Letters: Anna Reeves, March 8, 2016

Greg Plummer trying Double Donut Burger that has been called "a heart attack on a plate" because it contains 1,996 calories and 53 grams of saturated fat ANL-141113-081829009
Greg Plummer trying Double Donut Burger that has been called "a heart attack on a plate" because it contains 1,996 calories and 53 grams of saturated fat ANL-141113-081829009
0
Have your say

I was astounded to read in the Health Section of the Lynn News (February 23) that the body coach Joe Wicks recommends that people should eat saturated fat because ‘it’s actually really, really good for you’.

I cannot imagine how he reaches this disturbing conclusion but would disagree most strongly. Whilst it is true that we need a little essential fat in our diet to repair tissue, manufacture hormones, carry some vitamins and lubricate joints, it is imperative we avoid the saturated variety which is predominantly of animal derivation and normally solid at room temperature. This includes butter and lard and can be found in all animal foodstuffs such as milk, meat, fish, eggs and cheese. There are very few saturated vegetable fats, coconut and palm oil being the most common. Unsaturated fats are normally liquid at room temperature and include olive and sunflower oil.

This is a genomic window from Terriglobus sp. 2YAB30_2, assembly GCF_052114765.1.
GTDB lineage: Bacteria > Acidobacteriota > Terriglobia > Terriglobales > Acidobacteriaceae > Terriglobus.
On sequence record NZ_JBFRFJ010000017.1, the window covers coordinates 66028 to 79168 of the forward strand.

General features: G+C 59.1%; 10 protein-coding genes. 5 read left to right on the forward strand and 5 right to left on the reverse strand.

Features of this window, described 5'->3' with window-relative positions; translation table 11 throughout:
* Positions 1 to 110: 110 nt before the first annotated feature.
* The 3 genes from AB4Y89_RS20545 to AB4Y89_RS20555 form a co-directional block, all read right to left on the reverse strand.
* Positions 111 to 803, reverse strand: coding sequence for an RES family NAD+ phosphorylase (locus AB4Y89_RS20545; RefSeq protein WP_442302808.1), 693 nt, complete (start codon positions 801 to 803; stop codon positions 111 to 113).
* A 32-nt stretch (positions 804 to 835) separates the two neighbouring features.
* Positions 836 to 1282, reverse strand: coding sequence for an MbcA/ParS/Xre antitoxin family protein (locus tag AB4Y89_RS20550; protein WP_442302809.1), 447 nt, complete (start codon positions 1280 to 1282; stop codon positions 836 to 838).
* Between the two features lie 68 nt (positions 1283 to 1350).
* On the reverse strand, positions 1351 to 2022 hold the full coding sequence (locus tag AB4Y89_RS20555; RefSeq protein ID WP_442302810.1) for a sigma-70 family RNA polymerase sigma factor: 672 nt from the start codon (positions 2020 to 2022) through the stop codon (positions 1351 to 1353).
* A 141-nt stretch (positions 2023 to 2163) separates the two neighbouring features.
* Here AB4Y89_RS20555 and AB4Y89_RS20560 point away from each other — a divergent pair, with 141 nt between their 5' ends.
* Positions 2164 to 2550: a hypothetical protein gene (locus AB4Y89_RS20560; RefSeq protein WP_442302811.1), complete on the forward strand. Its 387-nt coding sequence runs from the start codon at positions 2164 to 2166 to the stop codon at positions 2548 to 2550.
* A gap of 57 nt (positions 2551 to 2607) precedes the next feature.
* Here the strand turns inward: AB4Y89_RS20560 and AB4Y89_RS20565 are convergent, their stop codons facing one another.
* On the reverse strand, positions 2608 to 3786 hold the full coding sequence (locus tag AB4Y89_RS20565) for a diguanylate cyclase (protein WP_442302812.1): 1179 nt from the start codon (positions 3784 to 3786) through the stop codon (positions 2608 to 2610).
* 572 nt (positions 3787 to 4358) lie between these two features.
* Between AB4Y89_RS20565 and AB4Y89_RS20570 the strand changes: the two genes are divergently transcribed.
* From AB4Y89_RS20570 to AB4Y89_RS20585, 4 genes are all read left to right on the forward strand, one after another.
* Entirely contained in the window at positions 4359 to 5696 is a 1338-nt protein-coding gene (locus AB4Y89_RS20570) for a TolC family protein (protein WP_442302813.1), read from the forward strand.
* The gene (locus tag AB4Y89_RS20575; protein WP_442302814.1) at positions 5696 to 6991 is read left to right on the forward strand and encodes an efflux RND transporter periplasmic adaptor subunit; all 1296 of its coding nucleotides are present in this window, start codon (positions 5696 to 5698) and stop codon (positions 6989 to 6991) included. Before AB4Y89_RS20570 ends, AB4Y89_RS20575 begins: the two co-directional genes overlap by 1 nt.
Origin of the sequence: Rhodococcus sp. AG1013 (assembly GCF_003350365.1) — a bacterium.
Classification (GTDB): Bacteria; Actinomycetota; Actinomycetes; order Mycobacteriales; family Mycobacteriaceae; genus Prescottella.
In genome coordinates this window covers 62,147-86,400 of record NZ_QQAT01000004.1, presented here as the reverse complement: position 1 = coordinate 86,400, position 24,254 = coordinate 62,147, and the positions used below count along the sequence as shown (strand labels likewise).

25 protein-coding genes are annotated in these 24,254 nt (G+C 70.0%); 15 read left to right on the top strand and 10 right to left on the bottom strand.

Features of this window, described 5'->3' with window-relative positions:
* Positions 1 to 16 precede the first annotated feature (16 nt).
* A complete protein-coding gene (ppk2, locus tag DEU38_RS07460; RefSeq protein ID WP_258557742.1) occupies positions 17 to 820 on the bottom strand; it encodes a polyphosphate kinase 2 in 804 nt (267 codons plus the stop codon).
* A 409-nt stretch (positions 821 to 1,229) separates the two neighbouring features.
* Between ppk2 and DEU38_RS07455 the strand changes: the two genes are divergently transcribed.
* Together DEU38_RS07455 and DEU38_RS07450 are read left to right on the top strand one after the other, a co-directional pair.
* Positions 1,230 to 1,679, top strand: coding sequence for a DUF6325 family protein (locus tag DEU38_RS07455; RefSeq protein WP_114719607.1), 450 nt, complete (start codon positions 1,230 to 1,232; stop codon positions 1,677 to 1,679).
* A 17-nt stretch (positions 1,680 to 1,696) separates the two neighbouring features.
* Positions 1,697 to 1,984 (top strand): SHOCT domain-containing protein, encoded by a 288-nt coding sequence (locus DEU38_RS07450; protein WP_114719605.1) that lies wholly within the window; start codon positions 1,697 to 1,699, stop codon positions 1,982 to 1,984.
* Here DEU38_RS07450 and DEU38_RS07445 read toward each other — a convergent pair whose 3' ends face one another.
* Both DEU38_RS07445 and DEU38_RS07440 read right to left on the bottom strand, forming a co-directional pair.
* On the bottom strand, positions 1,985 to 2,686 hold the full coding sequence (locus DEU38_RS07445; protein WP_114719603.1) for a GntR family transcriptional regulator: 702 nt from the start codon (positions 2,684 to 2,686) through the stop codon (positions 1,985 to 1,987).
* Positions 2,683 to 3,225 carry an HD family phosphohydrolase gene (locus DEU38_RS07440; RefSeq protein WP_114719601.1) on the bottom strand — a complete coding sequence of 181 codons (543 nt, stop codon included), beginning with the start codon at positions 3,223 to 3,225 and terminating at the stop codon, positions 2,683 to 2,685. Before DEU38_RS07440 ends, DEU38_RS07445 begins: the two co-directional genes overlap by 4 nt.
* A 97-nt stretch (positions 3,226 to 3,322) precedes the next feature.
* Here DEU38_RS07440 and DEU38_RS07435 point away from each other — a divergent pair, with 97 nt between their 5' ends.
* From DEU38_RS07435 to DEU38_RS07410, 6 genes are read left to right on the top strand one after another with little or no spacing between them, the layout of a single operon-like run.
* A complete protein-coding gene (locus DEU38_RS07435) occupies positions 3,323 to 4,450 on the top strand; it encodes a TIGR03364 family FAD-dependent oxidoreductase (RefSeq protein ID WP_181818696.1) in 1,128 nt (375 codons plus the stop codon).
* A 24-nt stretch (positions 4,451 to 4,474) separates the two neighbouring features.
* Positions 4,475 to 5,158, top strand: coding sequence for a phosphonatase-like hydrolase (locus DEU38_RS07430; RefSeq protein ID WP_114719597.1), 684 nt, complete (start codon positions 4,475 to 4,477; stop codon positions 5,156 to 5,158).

Too much of the wrong kind of fat in our diet is firmly linked to some cancers, high blood pressure, clogged arteries, heart attacks and strokes. Diseases of this sort are exacerbated by an excess intake of cholesterol which is a fat-like substance found in animal foods but completely absent from those which are plant-based. A diet rich in animal free foods and containing unsaturated fat from nuts and seeds, such as walnuts, almonds, brazil nuts and sunflower seeds can significantly lower the risk of heart disease and keep the body in a good state of repair. More information about a plant-based diet can be obtained by emailing info@viva-org.uk or by calling 0117 944 1000.

Anna Reeves, Saddlebow Village